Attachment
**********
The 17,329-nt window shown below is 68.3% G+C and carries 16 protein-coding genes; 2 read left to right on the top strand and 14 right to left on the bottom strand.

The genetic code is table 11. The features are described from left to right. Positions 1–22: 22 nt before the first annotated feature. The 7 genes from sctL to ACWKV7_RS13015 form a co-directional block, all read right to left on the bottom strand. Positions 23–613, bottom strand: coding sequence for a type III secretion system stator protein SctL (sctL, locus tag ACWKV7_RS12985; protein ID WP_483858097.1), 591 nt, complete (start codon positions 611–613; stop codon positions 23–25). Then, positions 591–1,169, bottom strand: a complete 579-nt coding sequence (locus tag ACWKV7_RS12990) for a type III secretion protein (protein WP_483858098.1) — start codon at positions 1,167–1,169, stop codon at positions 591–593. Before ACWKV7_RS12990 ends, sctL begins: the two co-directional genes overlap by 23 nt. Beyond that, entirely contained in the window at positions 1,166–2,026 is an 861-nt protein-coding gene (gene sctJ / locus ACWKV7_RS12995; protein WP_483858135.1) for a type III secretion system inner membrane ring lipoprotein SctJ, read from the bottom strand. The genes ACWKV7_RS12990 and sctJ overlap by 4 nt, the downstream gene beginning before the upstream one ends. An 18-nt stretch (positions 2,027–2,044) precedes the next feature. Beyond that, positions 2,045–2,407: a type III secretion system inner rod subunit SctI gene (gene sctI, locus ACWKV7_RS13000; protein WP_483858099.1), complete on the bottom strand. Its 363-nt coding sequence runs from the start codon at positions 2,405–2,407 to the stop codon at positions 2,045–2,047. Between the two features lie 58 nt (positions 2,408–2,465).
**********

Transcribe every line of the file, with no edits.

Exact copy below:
The 17,329-nt window shown below is 68.3% G+C and carries 16 protein-coding genes; 2 read left to right on the top strand and 14 right to left on the bottom strand.

The genetic code is table 11. The features are described from left to right. Positions 1–22: 22 nt before the first annotated feature. The 7 genes from sctL to ACWKV7_RS13015 form a co-directional block, all read right to left on the bottom strand. Positions 23–613, bottom strand: coding sequence for a type III secretion system stator protein SctL (sctL, locus tag ACWKV7_RS12985; protein ID WP_483858097.1), 591 nt, complete (start codon positions 611–613; stop codon positions 23–25). Then, positions 591–1,169, bottom strand: a complete 579-nt coding sequence (locus tag ACWKV7_RS12990) for a type III secretion protein (protein WP_483858098.1) — start codon at positions 1,167–1,169, stop codon at positions 591–593. Before ACWKV7_RS12990 ends, sctL begins: the two co-directional genes overlap by 23 nt. Beyond that, entirely contained in the window at positions 1,166–2,026 is an 861-nt protein-coding gene (gene sctJ / locus ACWKV7_RS12995; protein WP_483858135.1) for a type III secretion system inner membrane ring lipoprotein SctJ, read from the bottom strand. The genes ACWKV7_RS12990 and sctJ overlap by 4 nt, the downstream gene beginning before the upstream one ends. An 18-nt stretch (positions 2,027–2,044) precedes the next feature. Beyond that, positions 2,045–2,407: a type III secretion system inner rod subunit SctI gene (gene sctI, locus ACWKV7_RS13000; protein WP_483858099.1), complete on the bottom strand. Its 363-nt coding sequence runs from the start codon at positions 2,405–2,407 to the stop codon at positions 2,045–2,047. Between the two features lie 58 nt (positions 2,408–2,465).